Why retailers are creating workspace for customers....
The early 18th Century was a time of invention; poets, philosophers, scientists and free thinkers were born. The creation of the steam engine sparked the industrial revolution and we leapt forward with great strides in science.
It is no coincidence that many of these great innovations happened just after the rise of drinking coffee and tea in coffee houses. We went from a boozy nation sitting in Ale Houses to sharp-thinking coffee and tea drinking innovators. The coffee house played an important role by becoming the place where people came together (sober) to share ideas, learning and collaborate. The 3rd space was born.
Starbucks created its empire from the 3rd space, a home away from home where people can meet and gather socially. Now, the shared office is fast becoming the new 3rd space where ideas and collaborations are born. Where companies and individuals come together to work on projects and share innovations.
Over the past few years we have seen the rise and rise of the shared office. These workspaces are more than simply a place to work, they give people a sense of belonging, promote the creation of real relationships and build the social aspect of doing business. People are choosing a shared office that suits their principals. They choose to associate themselves with the design, style of working, and the other people using the space. The workspace is no longer just functional, it tells other people what type of person you are, and what type of business you are.
Retailers are realising that they can be part of this new way of working, and are creating spaces that help them build deeper relationships with their customers. Retailers are creating partnerships with their customers through workspace and helping them to launch products. They are using the workspace to bring customers into stores, where they are given space and time to associate themselves with the brand. In addition, it associates retailers with the innovation and creativity of the people/business using the workspace.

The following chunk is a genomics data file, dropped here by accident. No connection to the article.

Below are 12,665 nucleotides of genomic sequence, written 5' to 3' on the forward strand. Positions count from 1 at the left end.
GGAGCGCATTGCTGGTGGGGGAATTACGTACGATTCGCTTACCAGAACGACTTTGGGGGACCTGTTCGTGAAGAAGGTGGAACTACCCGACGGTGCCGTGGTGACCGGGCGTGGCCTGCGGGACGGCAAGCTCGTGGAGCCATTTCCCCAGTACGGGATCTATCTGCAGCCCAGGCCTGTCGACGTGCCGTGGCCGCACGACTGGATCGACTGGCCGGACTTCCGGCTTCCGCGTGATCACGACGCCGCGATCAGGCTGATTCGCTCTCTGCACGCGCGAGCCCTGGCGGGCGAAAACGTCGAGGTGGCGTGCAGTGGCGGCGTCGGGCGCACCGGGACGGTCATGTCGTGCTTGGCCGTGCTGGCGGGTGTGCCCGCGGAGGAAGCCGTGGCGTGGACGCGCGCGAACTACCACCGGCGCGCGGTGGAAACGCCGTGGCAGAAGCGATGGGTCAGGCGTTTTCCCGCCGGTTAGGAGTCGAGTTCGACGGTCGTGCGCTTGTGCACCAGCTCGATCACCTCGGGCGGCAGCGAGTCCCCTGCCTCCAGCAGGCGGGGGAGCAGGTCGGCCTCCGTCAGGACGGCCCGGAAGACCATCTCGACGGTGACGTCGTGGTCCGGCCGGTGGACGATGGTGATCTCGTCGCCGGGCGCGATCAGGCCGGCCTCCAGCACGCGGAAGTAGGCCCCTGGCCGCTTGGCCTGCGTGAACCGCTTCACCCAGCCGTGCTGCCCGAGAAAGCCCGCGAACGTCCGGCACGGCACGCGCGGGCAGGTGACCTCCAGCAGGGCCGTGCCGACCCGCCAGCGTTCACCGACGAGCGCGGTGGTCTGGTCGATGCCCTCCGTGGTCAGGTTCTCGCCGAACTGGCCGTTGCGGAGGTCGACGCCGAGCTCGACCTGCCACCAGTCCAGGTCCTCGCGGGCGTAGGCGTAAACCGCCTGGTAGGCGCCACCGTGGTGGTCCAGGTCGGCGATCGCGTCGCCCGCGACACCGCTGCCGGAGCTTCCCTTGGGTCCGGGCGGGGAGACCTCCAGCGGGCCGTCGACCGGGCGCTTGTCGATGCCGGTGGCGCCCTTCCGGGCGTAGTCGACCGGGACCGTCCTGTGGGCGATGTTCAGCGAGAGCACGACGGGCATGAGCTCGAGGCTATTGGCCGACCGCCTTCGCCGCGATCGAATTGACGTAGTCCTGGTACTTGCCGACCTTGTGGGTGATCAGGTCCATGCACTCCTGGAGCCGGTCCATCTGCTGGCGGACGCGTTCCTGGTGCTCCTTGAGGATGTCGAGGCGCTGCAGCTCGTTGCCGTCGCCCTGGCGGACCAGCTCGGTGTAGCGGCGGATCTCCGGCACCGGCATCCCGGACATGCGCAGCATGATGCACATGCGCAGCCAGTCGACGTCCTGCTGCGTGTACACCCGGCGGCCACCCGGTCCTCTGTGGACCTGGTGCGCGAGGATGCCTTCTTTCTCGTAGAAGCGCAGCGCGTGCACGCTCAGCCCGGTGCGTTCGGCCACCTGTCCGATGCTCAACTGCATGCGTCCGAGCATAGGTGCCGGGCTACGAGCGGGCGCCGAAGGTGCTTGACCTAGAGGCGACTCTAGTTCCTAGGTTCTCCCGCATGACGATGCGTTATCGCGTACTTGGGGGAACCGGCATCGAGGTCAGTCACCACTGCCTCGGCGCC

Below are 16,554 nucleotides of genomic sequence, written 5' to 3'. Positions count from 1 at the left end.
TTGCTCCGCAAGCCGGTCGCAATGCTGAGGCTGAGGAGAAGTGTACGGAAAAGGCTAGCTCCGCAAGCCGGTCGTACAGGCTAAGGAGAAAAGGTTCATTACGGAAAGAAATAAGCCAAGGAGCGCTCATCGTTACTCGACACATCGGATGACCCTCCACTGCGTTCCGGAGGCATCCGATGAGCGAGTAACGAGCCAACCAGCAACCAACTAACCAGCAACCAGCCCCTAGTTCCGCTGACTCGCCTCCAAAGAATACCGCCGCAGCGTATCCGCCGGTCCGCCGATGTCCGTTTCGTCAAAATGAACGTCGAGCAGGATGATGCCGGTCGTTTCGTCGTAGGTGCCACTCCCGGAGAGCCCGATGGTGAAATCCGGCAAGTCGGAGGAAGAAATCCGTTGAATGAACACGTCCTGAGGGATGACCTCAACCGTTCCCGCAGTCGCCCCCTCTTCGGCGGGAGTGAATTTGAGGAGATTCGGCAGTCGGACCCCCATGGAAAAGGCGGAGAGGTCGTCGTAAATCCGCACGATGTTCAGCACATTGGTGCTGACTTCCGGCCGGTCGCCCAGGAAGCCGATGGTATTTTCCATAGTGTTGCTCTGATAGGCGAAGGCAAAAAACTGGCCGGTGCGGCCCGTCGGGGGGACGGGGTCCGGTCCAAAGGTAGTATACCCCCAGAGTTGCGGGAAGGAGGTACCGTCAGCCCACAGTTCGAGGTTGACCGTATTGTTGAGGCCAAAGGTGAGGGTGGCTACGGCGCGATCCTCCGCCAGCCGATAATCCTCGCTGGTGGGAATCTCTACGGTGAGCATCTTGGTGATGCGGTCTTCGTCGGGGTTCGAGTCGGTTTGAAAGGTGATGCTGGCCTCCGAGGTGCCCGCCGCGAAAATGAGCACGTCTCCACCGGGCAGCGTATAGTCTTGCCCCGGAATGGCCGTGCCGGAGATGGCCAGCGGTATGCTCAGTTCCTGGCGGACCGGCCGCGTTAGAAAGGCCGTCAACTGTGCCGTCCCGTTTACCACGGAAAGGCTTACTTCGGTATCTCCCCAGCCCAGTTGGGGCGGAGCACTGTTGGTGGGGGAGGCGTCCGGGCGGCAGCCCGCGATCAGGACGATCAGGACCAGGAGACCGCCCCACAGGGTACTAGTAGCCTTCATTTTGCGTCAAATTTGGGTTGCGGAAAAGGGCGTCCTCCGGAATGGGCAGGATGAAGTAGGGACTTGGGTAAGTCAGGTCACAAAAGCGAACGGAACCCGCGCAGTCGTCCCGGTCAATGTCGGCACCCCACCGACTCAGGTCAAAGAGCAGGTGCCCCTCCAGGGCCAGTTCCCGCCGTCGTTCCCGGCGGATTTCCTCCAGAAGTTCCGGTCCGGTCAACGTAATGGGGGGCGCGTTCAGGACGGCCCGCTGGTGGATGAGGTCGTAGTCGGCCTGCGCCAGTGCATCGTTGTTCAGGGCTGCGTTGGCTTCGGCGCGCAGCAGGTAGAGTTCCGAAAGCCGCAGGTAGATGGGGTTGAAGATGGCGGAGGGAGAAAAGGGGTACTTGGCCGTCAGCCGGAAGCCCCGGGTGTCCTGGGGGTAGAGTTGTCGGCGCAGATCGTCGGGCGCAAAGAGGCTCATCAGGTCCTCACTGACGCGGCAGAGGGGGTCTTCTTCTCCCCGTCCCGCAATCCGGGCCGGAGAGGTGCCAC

Here are a few examples of retailers doing Retail Workspace well:
Cafe Ferdinand/Vodafone An informal 'members club' environment, where customers can interact with products
Forge & Co at Heals A convenient central London location place for customers to work and meet
The Office Group at Old street station Providing a break from the norm and a fresh environment for customers to work in
If you are thinking about adding workspace to your retail space, here are some points to consider:
- What is the key reason for people not to work from the office or at home? A sense of lifestyle-related community & belonging is vital - creating moments for social interaction.
- What type of work will people to do in your space? A workspace needs different tempos and moods according to the type of task; space for focus and space for collaboration. "Balanced workspaces where people have the autonomy to choose their workspace based on task or project at hand are more effective and higher performing." Diane Hoskins, Co-chief executive at Geiser
- How long will people be staying? Are they on-the-go? A quick email check? Cup of coffee? These require fast service, convenience, easy charging. Are they staying the entire day? They may need break spaces, focus/collaboration, lunch and meeting rooms.
- How much do you want them to engage with the rest the retail store? Draw people through/into the wider store and meet their needs.
- Are you a marketplace of knowledge? "The knowledge economy now needs spaces that support the ability to capture these ideas: to share, communicate, iterate and quickly develop them into sustainable business opportunities." Steelcase 360
- Or are you a venue for Social Interaction? A space where like-minded people can meet and interact, like the now renowned Ace Hotel Lobby.